Where is large battery located in 2008 Prius?
The Toyota Prius Owner's Manual makes opening the rear door from the inside look easy. It's not a simple two step process see picture from your manual
Here's a step-by-step guide to open your Prius trunk (a.k.a Boot, a.k.a Rear Door) when your battery is dead. Step 1: Flip Down the Rear Seats Push the button next to the seat belts on both rear seats and pull down the seat backs. | Source To begin, you need access to your trunk from inside the car. Unless you are exceptionally small and Barbie doll thin, you will not fit through the narrow opening between the top of the rear seats and the inside of your roof. Of course, this is where small children can come in handy, but that's the subject for another article. Press down on the button, and pull down the seat backs for both rear seats. You can now go caving into your Prius trunk in search of the Holy Grail: The Door Lever. Step 2: Pull Back the Carpet to Expose the Tool Box Pull back the carpet to expose access to the tool box. | Source Hopefully you are one of those rare individuals that doesn't actually store anything in their car trunk. If you are not, step 1a is to empty your trunk. Once empty, you can pull back the carpet to expose the tool box. You are looking for the tiny fabric tab very near the rear door. Here's a zoomed in picture.... Step 3: Pull Back the Tool Box Lid You need to pull the tiny fabric tab near the rear door to open the tool box. | Source Pull on that fabric tab to open the tool box lid. It should open easily, but If the lid resists you, take a breath. It's not trying to add to your already bad day, it's just locked. To the left and right of the tab, respectively, are two locks. To unlock the tool box, the arrows on the locks should point to the side (left for the left side lock, right for the right side lock). If they point to your rear door, they are laughing at you and keeping your tool box lid locked. Turn the two tool box locks to 3 o'clock and 9 o'clock. If the arrow points at your closed trunk lid, your tool box lid is locked. | Source Step 4: Remove the Cover There is a plastic cover in the tool box lining that protects access to the trunk lever. Remove it. This picture is with cover removed. | Source We have now join the owner's manual already in progress...you can now remove the plastic cover. The tool box lining has a small plastic cover that protects access to The Door Lever. You can fairly easily pry it off. If it makes you feel better to express your increasing anger at this process, use a screwdriver and damn the owner's manual...pry that cover off and don't use a rag to protect it. It's a cheap piece of plastic whose sole purpose is to obscure access to the The Door Lever. Personally, I threw my cover out. It was gratifying, and it will never again block my access to The Door Lever. Step 5: Pull The Door Lever Pull that silver, backward c-shaped lever toward you. The trunk door will pop open. | Source This is where the owner's manual writers were seriously smoking something. The manual makes it appear that 1) this lever is easy to find and 2) you can pull it up. First of all, you are going to have to feel around for this lever. It's buried inside the rear door and, because you are already reaching through the tool box liner that is IN the body of your car, it is below your eye level. You head won't fit into the tool box to look the The Door Lever in the eye. Second, the owner's manual arrow is drawn incorrectly. You couldn't possible pull that lever up from the position in which you are contorted. It defies physics. Reach two fingers straight into the black abyss, once you feel this lever, pull it TOWARDS you. Voila! Trunk door pops open, you can push it up, and feel the freedom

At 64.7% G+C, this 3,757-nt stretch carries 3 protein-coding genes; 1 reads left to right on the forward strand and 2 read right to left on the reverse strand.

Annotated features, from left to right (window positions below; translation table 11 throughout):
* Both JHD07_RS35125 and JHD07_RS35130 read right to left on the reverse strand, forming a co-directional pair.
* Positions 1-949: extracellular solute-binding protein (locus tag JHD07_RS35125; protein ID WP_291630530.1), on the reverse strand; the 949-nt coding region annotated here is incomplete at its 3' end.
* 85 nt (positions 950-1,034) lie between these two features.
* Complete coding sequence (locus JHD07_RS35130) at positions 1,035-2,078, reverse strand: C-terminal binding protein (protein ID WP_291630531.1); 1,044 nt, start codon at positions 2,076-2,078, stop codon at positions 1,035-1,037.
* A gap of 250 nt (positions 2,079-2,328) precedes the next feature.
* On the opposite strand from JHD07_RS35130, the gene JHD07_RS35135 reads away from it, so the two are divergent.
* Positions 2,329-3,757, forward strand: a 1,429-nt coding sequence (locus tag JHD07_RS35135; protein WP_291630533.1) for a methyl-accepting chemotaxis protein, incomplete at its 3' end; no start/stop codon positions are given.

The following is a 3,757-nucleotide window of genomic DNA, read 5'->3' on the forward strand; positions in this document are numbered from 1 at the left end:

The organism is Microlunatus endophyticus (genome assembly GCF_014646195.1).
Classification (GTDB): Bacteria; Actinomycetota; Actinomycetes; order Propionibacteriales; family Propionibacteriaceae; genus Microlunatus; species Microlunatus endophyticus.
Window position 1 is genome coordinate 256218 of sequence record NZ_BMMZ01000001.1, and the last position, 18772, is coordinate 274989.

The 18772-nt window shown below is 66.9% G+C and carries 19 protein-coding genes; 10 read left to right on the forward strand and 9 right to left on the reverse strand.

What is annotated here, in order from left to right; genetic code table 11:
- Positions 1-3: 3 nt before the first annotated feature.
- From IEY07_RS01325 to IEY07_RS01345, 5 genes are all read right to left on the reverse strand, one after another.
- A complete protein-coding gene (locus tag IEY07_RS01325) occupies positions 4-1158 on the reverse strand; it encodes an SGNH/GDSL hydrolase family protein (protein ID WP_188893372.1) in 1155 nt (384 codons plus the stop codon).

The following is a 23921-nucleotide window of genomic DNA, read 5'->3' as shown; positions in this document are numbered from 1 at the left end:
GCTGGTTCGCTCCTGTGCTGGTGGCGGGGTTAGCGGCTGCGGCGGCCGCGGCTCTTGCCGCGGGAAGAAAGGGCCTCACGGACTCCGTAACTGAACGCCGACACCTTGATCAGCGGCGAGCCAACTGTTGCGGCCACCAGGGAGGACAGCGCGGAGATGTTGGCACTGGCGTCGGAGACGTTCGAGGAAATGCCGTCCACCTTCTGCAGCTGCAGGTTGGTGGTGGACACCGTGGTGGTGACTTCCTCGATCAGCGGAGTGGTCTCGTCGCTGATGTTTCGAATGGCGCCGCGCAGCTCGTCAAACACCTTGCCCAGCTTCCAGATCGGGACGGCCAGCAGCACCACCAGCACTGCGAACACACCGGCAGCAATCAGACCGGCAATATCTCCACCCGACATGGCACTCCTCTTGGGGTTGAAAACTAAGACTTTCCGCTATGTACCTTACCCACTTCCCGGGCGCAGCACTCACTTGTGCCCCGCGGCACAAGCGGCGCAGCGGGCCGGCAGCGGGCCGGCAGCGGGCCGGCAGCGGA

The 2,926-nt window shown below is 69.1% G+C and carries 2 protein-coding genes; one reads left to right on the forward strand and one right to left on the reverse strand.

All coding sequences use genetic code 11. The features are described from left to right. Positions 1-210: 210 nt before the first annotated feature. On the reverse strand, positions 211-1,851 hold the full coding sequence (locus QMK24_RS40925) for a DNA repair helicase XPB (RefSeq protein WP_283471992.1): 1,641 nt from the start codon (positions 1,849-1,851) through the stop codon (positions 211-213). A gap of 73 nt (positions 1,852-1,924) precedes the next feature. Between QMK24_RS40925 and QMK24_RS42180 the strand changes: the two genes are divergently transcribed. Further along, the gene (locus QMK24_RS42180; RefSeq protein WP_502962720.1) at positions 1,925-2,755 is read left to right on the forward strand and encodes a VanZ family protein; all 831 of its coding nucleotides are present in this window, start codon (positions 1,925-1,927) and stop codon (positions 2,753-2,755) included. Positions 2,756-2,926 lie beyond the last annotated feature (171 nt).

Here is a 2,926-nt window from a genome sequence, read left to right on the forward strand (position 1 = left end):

Hmmm, did I miss something? The question asker just wanted to know where the big battery was.....
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